Commonwealth v. Bass

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Justia Opinion Summary

Richmond police obtained warrants charging Bass with two robberies and an attempted robbery, arising out of a 2013 home invasion. A grand jury returned indictments charging Bass with the robberies of Irving Smith and Brown, and the attempted robbery of Videll Smith, transposing the first names of the victims from the warrants. The grand jury also returned indictments charging Bass with using a firearm in the commission of these felonies. During the arraignment, the court informed Bass that he was charged with the robberies of Irving Smith and Brown, and the attempted robbery of Videll Smith, as well as with three counts of using a firearm in the commission of these felonies. Bass was tried for these offenses by a jury. The Court of Appeals, applying the ends-of-justice exception to Rule 5A:18, reversed his conviction due to a variance between the indictments and the evidence presented at trial. The Supreme Court of Virginia reversed. Nothing in the record demonstrated that Bass could not properly be convicted for robbery based on the evidence adduced at trial, and his situation is not analogous to any of the “very limited circumstances” under which the ends of justice exception is properly invoked.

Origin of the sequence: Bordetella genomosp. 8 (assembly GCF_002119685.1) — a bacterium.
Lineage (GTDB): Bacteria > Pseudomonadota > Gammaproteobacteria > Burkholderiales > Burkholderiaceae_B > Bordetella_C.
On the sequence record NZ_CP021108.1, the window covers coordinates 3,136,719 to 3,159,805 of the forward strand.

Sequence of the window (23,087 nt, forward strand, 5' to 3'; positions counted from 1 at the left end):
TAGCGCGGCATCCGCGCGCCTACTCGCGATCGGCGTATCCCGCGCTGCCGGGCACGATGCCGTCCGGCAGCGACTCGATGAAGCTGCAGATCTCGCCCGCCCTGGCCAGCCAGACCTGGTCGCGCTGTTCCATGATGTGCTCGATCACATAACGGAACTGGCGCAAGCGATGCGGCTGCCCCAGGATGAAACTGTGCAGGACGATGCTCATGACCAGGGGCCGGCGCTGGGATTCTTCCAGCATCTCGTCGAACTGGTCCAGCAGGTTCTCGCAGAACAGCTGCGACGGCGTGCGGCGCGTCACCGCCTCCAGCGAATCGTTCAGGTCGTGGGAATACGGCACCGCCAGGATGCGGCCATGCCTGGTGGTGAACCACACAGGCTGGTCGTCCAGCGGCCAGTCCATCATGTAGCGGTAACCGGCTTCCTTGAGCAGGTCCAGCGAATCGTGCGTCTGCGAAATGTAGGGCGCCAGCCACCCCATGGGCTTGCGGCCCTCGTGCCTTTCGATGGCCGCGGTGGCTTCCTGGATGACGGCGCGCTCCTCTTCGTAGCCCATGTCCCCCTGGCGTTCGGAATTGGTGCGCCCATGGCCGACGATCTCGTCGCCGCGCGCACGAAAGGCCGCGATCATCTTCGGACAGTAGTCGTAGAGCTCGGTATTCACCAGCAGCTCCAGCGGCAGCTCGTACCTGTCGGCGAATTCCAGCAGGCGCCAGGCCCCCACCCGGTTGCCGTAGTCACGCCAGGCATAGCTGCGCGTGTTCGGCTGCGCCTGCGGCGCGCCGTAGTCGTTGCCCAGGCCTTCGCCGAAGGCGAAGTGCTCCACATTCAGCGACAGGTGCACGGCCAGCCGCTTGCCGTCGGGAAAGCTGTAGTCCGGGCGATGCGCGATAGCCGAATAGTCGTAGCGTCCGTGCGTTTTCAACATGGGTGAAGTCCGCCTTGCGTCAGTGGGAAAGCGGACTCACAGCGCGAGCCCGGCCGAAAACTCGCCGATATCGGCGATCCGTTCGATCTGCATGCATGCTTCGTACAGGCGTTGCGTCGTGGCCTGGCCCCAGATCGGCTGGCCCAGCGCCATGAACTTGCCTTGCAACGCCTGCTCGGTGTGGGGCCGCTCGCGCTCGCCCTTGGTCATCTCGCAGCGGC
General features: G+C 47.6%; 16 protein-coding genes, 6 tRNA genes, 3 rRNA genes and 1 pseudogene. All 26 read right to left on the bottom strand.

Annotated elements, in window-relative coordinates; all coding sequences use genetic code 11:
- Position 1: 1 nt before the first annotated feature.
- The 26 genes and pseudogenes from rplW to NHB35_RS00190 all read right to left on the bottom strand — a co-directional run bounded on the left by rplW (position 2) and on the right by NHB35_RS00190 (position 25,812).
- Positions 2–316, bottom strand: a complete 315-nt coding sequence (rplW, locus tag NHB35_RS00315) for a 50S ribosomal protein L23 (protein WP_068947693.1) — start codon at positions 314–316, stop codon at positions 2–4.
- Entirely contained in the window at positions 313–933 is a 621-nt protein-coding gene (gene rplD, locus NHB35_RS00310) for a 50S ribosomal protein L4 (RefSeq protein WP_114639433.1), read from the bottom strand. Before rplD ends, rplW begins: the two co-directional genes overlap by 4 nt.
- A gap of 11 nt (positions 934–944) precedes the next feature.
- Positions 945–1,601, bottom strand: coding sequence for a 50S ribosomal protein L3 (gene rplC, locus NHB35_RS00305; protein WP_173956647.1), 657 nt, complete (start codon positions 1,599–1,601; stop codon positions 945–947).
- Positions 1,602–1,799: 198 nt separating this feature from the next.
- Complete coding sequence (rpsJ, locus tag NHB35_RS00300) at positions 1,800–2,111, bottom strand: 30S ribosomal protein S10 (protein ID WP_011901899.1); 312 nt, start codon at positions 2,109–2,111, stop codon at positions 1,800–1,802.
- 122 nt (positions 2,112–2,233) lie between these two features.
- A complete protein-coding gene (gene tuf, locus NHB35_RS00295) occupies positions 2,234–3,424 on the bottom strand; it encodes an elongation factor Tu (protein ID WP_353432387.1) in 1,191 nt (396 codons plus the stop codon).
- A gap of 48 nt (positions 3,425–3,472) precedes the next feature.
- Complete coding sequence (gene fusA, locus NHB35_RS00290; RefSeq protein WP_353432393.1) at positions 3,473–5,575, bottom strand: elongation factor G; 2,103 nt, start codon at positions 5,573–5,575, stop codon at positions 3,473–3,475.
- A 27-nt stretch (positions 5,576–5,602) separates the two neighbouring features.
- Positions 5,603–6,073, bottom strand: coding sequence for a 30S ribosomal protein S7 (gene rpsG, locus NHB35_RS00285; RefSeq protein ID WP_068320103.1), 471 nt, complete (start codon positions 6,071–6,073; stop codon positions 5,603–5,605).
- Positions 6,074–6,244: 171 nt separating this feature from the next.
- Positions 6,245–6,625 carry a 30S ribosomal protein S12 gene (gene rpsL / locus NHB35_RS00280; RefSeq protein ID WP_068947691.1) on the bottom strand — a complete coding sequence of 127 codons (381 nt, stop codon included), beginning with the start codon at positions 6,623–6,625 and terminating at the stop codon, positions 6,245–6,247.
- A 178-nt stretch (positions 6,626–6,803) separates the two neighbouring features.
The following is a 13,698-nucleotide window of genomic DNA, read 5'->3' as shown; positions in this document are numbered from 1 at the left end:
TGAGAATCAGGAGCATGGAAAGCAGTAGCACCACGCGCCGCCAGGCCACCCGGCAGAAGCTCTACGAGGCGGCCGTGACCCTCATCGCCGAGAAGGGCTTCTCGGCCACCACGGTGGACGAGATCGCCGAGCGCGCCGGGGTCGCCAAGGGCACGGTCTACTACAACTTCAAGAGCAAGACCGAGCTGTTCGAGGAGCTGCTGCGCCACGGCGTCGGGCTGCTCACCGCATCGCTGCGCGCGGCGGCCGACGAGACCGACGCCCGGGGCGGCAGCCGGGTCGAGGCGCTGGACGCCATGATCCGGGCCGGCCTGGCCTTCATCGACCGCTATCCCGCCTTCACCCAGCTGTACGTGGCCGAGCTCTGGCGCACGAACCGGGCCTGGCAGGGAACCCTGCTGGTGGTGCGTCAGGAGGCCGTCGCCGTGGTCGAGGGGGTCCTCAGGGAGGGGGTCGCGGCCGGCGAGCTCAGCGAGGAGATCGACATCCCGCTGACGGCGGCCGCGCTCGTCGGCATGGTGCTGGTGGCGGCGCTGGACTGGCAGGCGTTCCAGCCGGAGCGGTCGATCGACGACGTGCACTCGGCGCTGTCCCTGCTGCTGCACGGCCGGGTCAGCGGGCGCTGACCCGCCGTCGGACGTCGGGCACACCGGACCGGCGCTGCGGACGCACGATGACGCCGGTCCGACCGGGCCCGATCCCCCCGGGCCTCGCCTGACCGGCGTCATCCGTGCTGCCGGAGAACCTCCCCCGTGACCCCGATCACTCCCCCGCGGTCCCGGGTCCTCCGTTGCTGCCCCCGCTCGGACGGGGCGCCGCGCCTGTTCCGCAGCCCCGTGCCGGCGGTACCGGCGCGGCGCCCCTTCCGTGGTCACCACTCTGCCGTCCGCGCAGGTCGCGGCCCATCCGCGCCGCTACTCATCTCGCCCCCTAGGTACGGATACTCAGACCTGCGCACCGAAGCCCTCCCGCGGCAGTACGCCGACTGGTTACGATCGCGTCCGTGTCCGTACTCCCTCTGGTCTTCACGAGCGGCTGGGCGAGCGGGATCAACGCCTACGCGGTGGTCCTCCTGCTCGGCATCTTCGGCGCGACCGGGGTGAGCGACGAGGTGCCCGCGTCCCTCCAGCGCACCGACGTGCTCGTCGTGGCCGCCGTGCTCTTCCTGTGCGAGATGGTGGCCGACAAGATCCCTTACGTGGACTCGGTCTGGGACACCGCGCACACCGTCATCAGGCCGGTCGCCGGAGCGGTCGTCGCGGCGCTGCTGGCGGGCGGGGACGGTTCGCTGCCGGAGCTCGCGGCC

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PRESENT: All the Justices COMMONWEALTH OF VIRGINIA v. Record No. 151163 OPINION BY JUSTICE WILLIAM C. MIMS June 2, 2016 JAYVON LARTAY BASS FROM THE COURT OF APPEALS OF VIRGINIA In this appeal, we consider whether the Court of Appeals misapplied the ends of justice exception to Rule 5A:18 and erroneously reversed the defendant’s conviction due to a variance between the indictments and the evidence presented at trial. We also consider whether the Court of Appeals erred when it declined to address the defendant’s challenge to the sufficiency of the Commonwealth’s evidence after reversing the defendant’s conviction. I. BACKGROUND AND MATERIAL PROCEEDINGS BELOW A. Pretrial Background City of Richmond police obtained warrants charging Jayvon Lartay Bass with the robberies of Videll Smith and Freddie Brown (“Brown”), and the attempted robbery of Irving Smith.1 These crimes arose out of a home invasion occurring on September 2, 2013. The General District Court of the City of Richmond certified these charges to a grand jury. The grand jury subsequently returned indictments charging Bass with the robberies of Irving Smith and Brown, and the attempted robbery of Videll Smith, thereby transposing the first names of the victims from the warrants. The grand jury also returned three indictments charging Bass with using a firearm in the commission of these felonies. 1 Hereinafter, this opinion will refer to Videll Smith as “Videll” and Irving Smith as “Irving,” except where usage of their full names would provide additional context. Thereafter, Bass was tried for these offenses by a jury. During the arraignment, the court informed Bass that he was charged with the robberies of Irving Smith and Brown, and the attempted robbery of Videll Smith, as well as with three counts of using a firearm in the commission of these felonies. B. Testimony at Trial Videll testified that he was at his residence in Richmond on September 2, 2013. Videll’s roommates, “Pops” and Irving, as well as two friends, Brown and William Ross (“Ross”), were also at the residence. 2 At some point, the circuit breaker tripped, interrupting the air conditioning, and Videll went outside to reset the breaker. Outside, he encountered Bass, whom he had met the previous day during a game of cards at the residence. Bass asked to speak with Pops, and Videll let Bass inside. Videll then went back to his bedroom. Shortly after, he heard a “commotion” and came out into the common area. He immediately saw a masked man holding Brown at gunpoint while Bass moved throughout the rooms. The gunman directed Videll and Brown to stand together against a wall, and demanded their wallets. Brown handed over his wallet, and then Bass accompanied Videll to his bedroom to retrieve his wallet. Bass took Videll’s wallet, which contained $85 and his identification cards, and left the residence. After Bass left, the gunman told Videll to go outside and look for Pops, who had escaped as the home invasion began, which provided an opportunity for Videll to call the police. Brown testified he was at the residence “socializing” with Pops and William Ross. He observed Bass enter the house while talking on his cell phone and ask to speak with Pops. Shortly thereafter, a masked gunman entered the house and began demanding money. Brown 2 According to the testimony at trial, “Pops” is also known as Jerry Hines. 2 attempted to escape, but slipped, at which point Videll and Irving came out of their bedrooms. While the gunman was distracted by Brown, Pops and Ross managed to get out through the back door. The gunman ordered the three remaining men to sit at the table while Bass went through the rooms. Then, the gunman demanded money from the three men, and Brown gave the gunman approximately $45, while Bass went with Videll to get his wallet from his bedroom. The gunman sent Videll outside, then Bass left, and the gunman left soon after. Irving Smith testified that he was awakened by the sound of chairs being turned over and the back door opening. He came out of his bedroom and saw Brown, a masked gunman, and Bass in the common area of the residence. The gunman directed him to empty his pockets, but he did not have anything. The gunman told him to sit down, then Bass left through the front door, and the gunman followed soon after. Detective Derrick Longoria testified that he responded to the scene. After interviewing the witnesses, he compiled a photo lineup that he showed to Videll the following day. Videll identified Bass in the lineup as the individual who had taken his wallet. When Detective Longoria interviewed Bass, he denied ever being at the residence. At the close of the Commonwealth’s case, Bass moved to strike “all the charges” on the ground that “there has been no evidence presented that [Bass] had known who the masked person was . . . [or that he had acted] in concert with this masked man.” Bass also identified a single discrepancy in the witnesses’ testimony, noting that Irving had testified the gunman’s face was completely covered while the other witnesses testified the gunman’s face was only partially covered. The court denied the motion to strike. 3 C. Verdict and Sentencing Bass chose to not put on evidence in defense and the parties submitted jury instructions. After reviewing the proposed instructions, the court asked the parties to make certain clarifications to those regarding “the attempted robbery of Irving Smith.” After the parties amended the instructions accordingly, the court instructed the jury regarding the alleged robberies of Videll Smith and Brown, and the alleged attempted robbery of Irving Smith. Thus, the jury instructions conformed to the warrants and the evidence presented at trial, but diverged from the indictments. Bass did not object. The jury found Bass guilty of the robbery of Videll Smith, but could not reach a verdict regarding the other offenses. The court instructed the jury on sentencing for robbery, and the jury recommended a sentence of ten years. Bass did not object. On August 11, 2014, the court entered a sentencing order, which stated that Bass had been found guilty of robbery and sentenced Bass to a term of ten years. Like the jury instructions, the conviction and sentence were consistent with the evidence presented at trial but diverged from the indictment. D. Appeal to the Court of Appeals In the Court of Appeals, Bass argued that there was a fatal variance between the indictment and the verdict, though he conceded his trial counsel had failed to make a timely objection to the variance. Accordingly, he asked the Court of Appeals to apply the ends of justice exception in Rule 5A:18, contending that “being convicted of a more serious crime than alleged in the indictment would be a sufficient miscarriage of justice.” He also argued that the Commonwealth’s eyewitness testimony was “inherently incredible,” and thus the trial court erred by allowing the jury to consider it. 4 Applying the ends of justice exception, the Court of Appeals reversed the conviction and remanded the case for a new trial on a charge no greater than attempted robbery. Bass v. Commonwealth, Record No. 1442-14-2, 2015 Va. App. LEXIS 209, at *8 (July 7, 2015). In doing so, the Court of Appeals relied on Legette v. Commonwealth, 33 Va. App. 221, 532 S.E.2d 353 (2000) and Ferguson v. Commonwealth, 51 Va. App. 427, 658 S.E.2d 692 (2008) (en banc), while distinguishing Henson v. Commonwealth, 208 Va. 120, 155 S.E.2d 346 (1967). Having reversed Bass’ conviction, the Court of Appeals concluded that it was unnecessary to consider whether the evidence was otherwise sufficient to sustain the conviction. We granted the Commonwealth this appeal. II. ANALYSIS The Commonwealth argues the Court of Appeals erred by relying on Legette and Ferguson, because the sentence imposed by the circuit court did not exceed the statutory maximum for the crime of which Bass was convicted. The Commonwealth contends Henson should direct the analysis in this case, and also contends Bass failed to demonstrate that a miscarriage of justice occurred. The Commonwealth therefore concludes that the Court of Appeals erroneously applied the ends of justice exception to Rule 5A:18, and consequently any argument regarding the variance is procedurally barred. In addition, the Commonwealth assigns error to the Court of Appeals’ failure to address Bass’ argument that the eyewitness testimony was inherently incredible, as well as the remedy fashioned by the court. A. Application of the Ends of Justice Exception “Rule 5A:18 contains the contemporaneous objection rule applicable to the Court of Appeals and parallels the requirements of the contemporaneous objection rule applicable to this Court as provided in Rule 5:25.” Maxwell v. Commonwealth, 287 Va. 258, 264, 754 S.E.2d 5 516, 518 (2014). The rule requires litigants to make their objections “at a point in the proceeding when the trial court is in a position not only to consider the asserted error, but also to rectify the effect of the asserted error.” Scialdone v. Commonwealth, 279 Va. 422, 437, 689 S.E.2d 716, 724 (2010) (internal quotation marks and citation omitted). The rule strives to ensure “the trial court has an opportunity to rule intelligently on the issues presented, thus avoiding unnecessary appeals and reversals.” Brown v. Commonwealth, 279 Va. 210, 217, 688 S.E.2d 185, 188 (2010). In limited circumstances, Rule 5A:18, like Rule 5:25, also “allows an appellate court to consider a matter not preserved by objection in the trial court ‘to attain the ends of justice.’” Charles v. Commonwealth, 270 Va. 14, 17, 613 S.E.2d 432, 433 (2005); see Gheorghiu v. Commonwealth, 280 Va. 678, 689-90, 701 S.E.2d 407, 414 (2010) (noting narrow contours of the exception) (collecting cases). 3 This Court considers two questions when deciding whether to apply the ends of justice exception: “(1) whether there is error as contended by the appellant; and (2) whether the failure to apply the ends of justice provision would result in a grave injustice.” Gheorghiu, 280 Va. at 689, 701 S.E.2d at 413 (citation omitted). On appeal, we are in the same position as the Court of Appeals to review the record. Therefore, whether the Court of Appeals properly applied the ends of justice exception is a question of law that this Court reviews de novo. See Maxwell, 287 Va. at 264, 754 S.E.2d at 518 (“The Court of Appeals’ interpretation of the Rules of this Court, like its interpretation of a statute, presents a question of law that [the Court] reviews de novo.”) (internal quotation marks and citation omitted); Charles, 3 In relevant part, Rule 5A:18 provides: “No ruling of the trial court . . . will be considered as a basis for reversal unless an objection was stated with reasonable certainty at the time of the ruling, except for good cause shown or to enable the Court of Appeals to attain the ends of justice.” 6 270 Va. at 18-20, 613 S.E.2d at 433-35 (reviewing the Court of Appeals’ refusal to apply the ends of justice exception). Bass concedes he did not object at any point during the trial on the grounds that there was a variance between the indictments and the evidence presented by the Commonwealth. We also observe that Bass acquiesced to jury instructions conforming to the Commonwealth’s evidence. Thus, Bass’ argument is procedurally barred unless we can reach it through the ends of justice exception. 4 1. Trial Court Error: Fatal Variance Between Indictment and Evidence A fatal variance occurs when the criminal pleadings charge one offense and the evidence proves another. See Gardner v. Commonwealth, 262 Va. 18, 24-25, 546 S.E.2d 686, 689-90 (2001) (indictment charged theft of money by false pretenses from one victim, while the evidence proved theft by false pretenses from another victim). In the present case, one indictment alleged that Bass attempted to rob Videll Smith, and a second alleged that Bass robbed Irving Smith. However, the evidence proved only that Bass completed the robbery of Videll Smith, and the jury convicted Bass accordingly. Thus, a fatal variance existed between the indictments against Bass and the proof offered by the Commonwealth at trial. A conviction for a crime other than the one charged in the indictment is plainly reversible. See Gardner, 262 Va. at 25, 546 S.E.2d at 690 (vacating a defendant’s conviction when the evidence proved theft by false pretenses from a victim other than the one named in the indictment); Hummer v. Commonwealth, 122 Va. 826, 829, 94 S.E. 157, 158 (1917) (concluding that the trial court 4 It is well settled that the question of a variance between an indictment and the proof offered at trial is subject to the contemporaneous objection rule. See, e.g., Booth v. Commonwealth, 165 Va. 794, 795-96, 183 S.E. 257, 257-58 (1936). 7 mistakenly found there could be a conviction for “malicious cutting” under an indictment for the lesser offense of “unlawful cutting”). 2. The Error Did Not Result in a Grave Injustice The purpose of an indictment is to provide the accused with notice of the cause and nature of the accusations against him. See Henson, 208 Va. at 125, 155 S.E.2d at 349. The requirement that felony prosecutions proceed by indictment or presentment is statutory, not constitutional, and the accused may waive the right to be tried by such. See Code § 19.2-217. Accordingly, there is no error of constitutional magnitude at issue. Henson, 208 Va. at 125, 155 S.E.2d at 349. 5 Moreover, Bass has not identified any defect in the proceedings that would render any aspect of the judgment void. Cunningham v. Hayes, 204 Va. 851, 855, 134 S.E.2d 271, 274 (1964). This point distinguishes the present case from those relied on by the Court of Appeals. In Legette, the defendant was indicted for unlawful wounding. 33 Va. App. at 222, 532 S.E.2d at 354. Following the presentation of evidence, the trial court pronounced the defendant guilty of malicious wounding. However, the conviction order recited that the trial court had found the defendant “guilty as charged in the indictment.” Id. at 223, 532 S.E.2d at 354. Subsequently, the trial court sentenced the defendant to six years in prison — consistent with a conviction for malicious wounding, but exceeding the maximum sentence for unlawful wounding as charged in the indictment. Id. at 223 & n.2, 532 S.E.2d at 354 & n.2. The 5 The presence of a constitutional error is a relevant, though not necessarily dispositive, consideration when determining whether to apply the ends of justice exception. See Dearing v. Commonwealth, 260 Va. 671, 673, 536 S.E.2d 903, 904 (2000) (applying harmless error standard to determine whether violation of Confrontation Clause required reversal); cf. Hicks v. Dir., Dept. of Corr., 289 Va. 288, 301, 768 S.E.2d 415, 421 (2015) (declining to apply ends of justice exception to Brady argument waived under Rule 5:25 because the evidence was not material). 8 defendant never objected, and at the sentencing hearing the defendant’s attorney acknowledged the defendant had been convicted of malicious wounding. Id. at 223, 532 S.E.2d at 354. The Court of Appeals applied the ends of justice exception, reversed the sentence for malicious wounding, and remanded for sentencing consistent with a conviction for unlawful wounding. Id. at 228, 532 S.E.2d at 356. Observing that a court speaks through its orders, the Court of Appeals found the defendant had been convicted of unlawful wounding “as charged in the indictment” — not malicious wounding as pronounced in open court. Id. at 223, 225, 532 S.E.2d at 354, 355. Then, the court explained that “prejudice or manifest injustice results when a person is sentenced for a crime other than that for which he was convicted.” Id. at 225, 532 S.E.2d at 355. In Ferguson, the defendant was also indicted for unlawful wounding. 51 Va. App. at 433, 658 S.E.2d at 695. Further, as in Legette, the trial court pronounced the defendant guilty of malicious wounding following the presentation of evidence. Id. at 434, 658 S.E.2d at 695. But the conviction order stated that the trial court had found the defendant guilty as charged in the indictment. Subsequently, the trial court sentenced the defendant to twenty years’ imprisonment with fifteen years suspended — a sentence in excess of the statutory maximum for unlawful wounding. Relying on Legette, the Court of Appeals affirmed the conviction for unlawful wounding, reversed the sentence, and remanded for sentencing consistent with a conviction for unlawful wounding. Id. at 434, 437, 658 S.E.2d at 695, 697. In Legette and Ferguson, the sentences imposed by the trial courts were void to the extent they exceeded the term authorized by the General Assembly for the crimes of which the defendants were convicted. See Deagle v. Commonwealth, 214 Va. 304, 305, 199 S.E.2d 509, 510-11 (1973). We agree that a manifest injustice occurs when a defendant receives a sentence 9 beyond the power of a court to pronounce. See Charles, 270 Va. at 20, 613 S.E.2d at 435 (“Denying [the defendant] his liberty on the basis of a void sentence would impose a grave injustice upon him.”). But in the present case, the circuit court acted within its authority when it convicted Bass, however erroneously, of robbery. See Hayes, 204 Va. at 856, 134 S.E2d at 275 (“‘[W]hen the offense is one over which the court has jurisdiction and the court acquires jurisdiction of the person of the defendant, it has jurisdiction and power to determine the elements which constitute the offense and the sufficiency of the indictment, and such jurisdiction necessarily embraces the power to make an erroneous, as well as a correct decision.’”) (quoting Barnes v. Hunter, 188 F.2d 86, 89, 90 (10th Cir. 1951) with approval). This Court has previously held that no grave injustice occurs merely because a variance exists between an indictment and the evidence offered at trial — even where the defendant is convicted of a greater crime than the one charged in the indictment. See Henson, 208 Va. at 121, 155 S.E.2d at 346. In Henson, the defendant was indicted for attempted robbery. However, following the presentation of evidence, the court convicted the defendant of robbery. The defendant did not object at any point during the trial. Id. at 123, 155 S.E.2d at 348. Before sentencing, the trial court discovered that the indictment was inconsistent with the verdict. The court indicated that it would be willing to consider setting the verdict aside if the defendant renewed his motion to strike, assigning the variance as the grounds therefor. Id. The defendant declined to do so, hoping to persuade this Court to set aside the conviction and remand the case with direction to find him guilty of no greater offense than attempted robbery, rather than risk the possibility that the Commonwealth would obtain a new indictment charging him with the completed robbery. Id. at 126, 155 S.E.2d at 350. 10 It was on this latter point that the Court of Appeals distinguished Henson from the present case. However, this Court’s rationale in Henson did not hinge on the defendant’s affirmative decision to not object. Instead, the Court refused to apply the ends of justice exception because the defendant identified no prejudice stemming from the variance: No good cause has been shown why we should apply an exception to the requirement of [the contemporaneous objection rule] . . . . It is not necessary here that we consider the objection to attain the ends of justice. [The defendant] had a fair trial on the charge against him, which all concerned thought was a charge of robbery. The ends of justice would not be promoted by setting aside the verdict because of defect in the indictment. Id. Like the defendant in Henson, Bass has failed to identify any reason beyond the variance to support application of the ends of justice exception. The original warrant charged Bass with the completed robbery of Videll Smith; Bass was present throughout the trial as the Commonwealth produced evidence showing that he did complete the robbery of Videll Smith; and Bass had the opportunity to review the jury instructions, which conformed to the evidence presented. Certainly, Bass was aware that he was going to trial on two charges of robbery and one charge of attempted robbery, and he does not argue that his defense was predicated on the alleged identity of his victims. In short, Bass had notice of the charges against him, and he proceeded throughout trial apparently under the assumption that he was charged with the robbery of Videll Smith. 6 6 We observe that a well-established mechanism exists for remedying any confusion or surprise that might occur due to a variance between an indictment and the evidence presented. Code § 19.2-231 authorizes a trial court to permit the Commonwealth to amend an indictment to conform to the evidence adduced. If the Commonwealth chooses to do so, the court must rearraign the accused on the amended indictment and allow the accused to plead anew. If the court finds the amendment comes as a surprise, the accused is entitled to a continuance to prepare his defense. See Code § 19.2-231. These procedures allow cases to be tried on their merits, while 11 Nothing in the record demonstrates that Bass could not properly be convicted for robbery based on the evidence adduced at trial, and his situation is not analogous to any of the “very limited circumstances” under which we have invoked the ends of justice exception. See Gheorghiu, 280 Va. at 689, 701 S.E.2d at 414 (collecting cases). Therefore, we conclude that the Court of Appeals erred when it applied the ends of justice exception under these circumstances. B. Bass’ Challenge to the Sufficiency of the Commonwealth’s Evidence The Court of Appeals did not address Bass’ argument regarding the sufficiency of the Commonwealth’s evidence, apparently reasoning that Bass could not be retried upon a charge greater than attempted robbery once it had reversed his conviction for robbery due to the variance. This was incorrect. “It is clear that the Constitution permits retrial after a conviction is reversed because of a defect in the charging instrument.” Montana v. Hall, 481 U.S. 400, 404 (1987). Indeed, “[i]t is a venerable principle of double jeopardy jurisprudence that the successful appeal of a judgment of conviction, on any ground other than the insufficiency of the evidence to support the verdict, poses no bar to further prosecution on the same charge.” Id. at 402 (internal quotation marks and citation omitted). As the Court of Appeals reversed Bass’ conviction for robbery without addressing the sufficiency of the evidence to convict him of that offense, the Commonwealth could have properly obtained a new indictment for robbery and proceeded to trial on that charge notwithstanding the prior proceeding. See Code § 19.2-293 (“A person acquitted of an offense on the ground of a variance between the allegations and the proof of the indictment or other accusation, or upon an exception to the form or substance thereof, may be arraigned again on a protecting the accused’s right to demand notice of the charges against him. See Va. Const. art. I, § 8 (“[I]n criminal prosecutions a man hath a right to demand the cause and nature of his accusation.”). 12 new indictment or other proper accusation, and tried and convicted for the same offense, notwithstanding such former acquittal.”). Therefore, the Court of Appeals erred when it remanded the case for a retrial upon a charge no greater than attempted robbery without addressing the sufficiency of the evidence against Bass. We turn next to Bass’ sufficiency argument because, if successful, it would provide an alternative ground for affirming the Court of Appeals’ judgment. In short, Bass contends the Commonwealth’s evidence was insufficient to convict him of robbery because “the testimony of the Commonwealth’s eye-witness[es] was inherently incredible and [the] jury should not have been allowed to consider it.” However, Bass failed to present this argument to the circuit court during his motion to strike, and therefore it is barred by Rules 5A:18 and 5:25. In a jury trial, the defendant preserves his objections to the sufficiency of the evidence in a motion to strike at the conclusion of the Commonwealth’s case if he elects to not introduce evidence of his own, or a in motion to strike at the conclusion of all the evidence or a motion to set aside the verdict if he does elect to introduce evidence of his own. See Murillo-Rodriguez v. Commonwealth, 279 Va. 64, 84, 688 S.E.2d 199, 210 (2010). In his motion to strike at the conclusion of the Commonwealth’s case, Bass argued that there was no evidence he knew the gunman or acted in concert with the gunman. This argument apparently challenged the Commonwealth’s evidence regarding the firearm charges and the charges involving Brown and Irving, as there was no evidence Bass personally carried a gun, or personally took or attempted to take anything from those individuals. But this argument did not raise the question of whether the Commonwealth’s eyewitness testimony was inherently incredible as a matter of law. Regarding this separate issue, Bass identified only a single discrepancy in the witnesses’ testimony. He did not contend the testimony was unworthy of belief or that the jury should not be permitted to 13 weigh the witnesses’ credibility. See Schneider v. Commonwealth, 230 Va. 379, 382, 337 S.E.2d 735, 736-37 (1985) (“[T]he credibility of witnesses and the weight accorded their testimony are matters solely for the fact finder who has the opportunity of seeing and hearing the witnesses.”); Cardwell v. Commonwealth, 209 Va. 412, 414, 164 S.E.2d 699, 701 (1968) (“For evidence to be incredible it must be either so manifestly false that reasonable men ought not to believe it, or it must be shown to be false by objects or things as to the existence and meaning of which reasonable men should not differ.”) (internal quotation marks and citations omitted). Bass thus failed to make the circuit court aware of his legal position, and consequently he failed to preserve this argument for appeal. See Brown, 279 Va. at 217, 688 S.E.2d at 189. III. CONCLUSION For these reasons, we conclude that the Court of Appeals misinterpreted Henson and its own precedent, and consequently misapplied the ends of justice exception in Rule 5A:18. We also conclude that the Court of Appeals erred when it declined to address Bass’ challenge to the sufficiency of the Commonwealth’s evidence. However, we find that Bass failed to preserve this argument for appeal, and we therefore do not consider the argument on its merits. We therefore reverse the judgment of the Court of Appeals and enter final judgment in accordance with the jury verdict and sentencing order. Reversed and final judgment. 14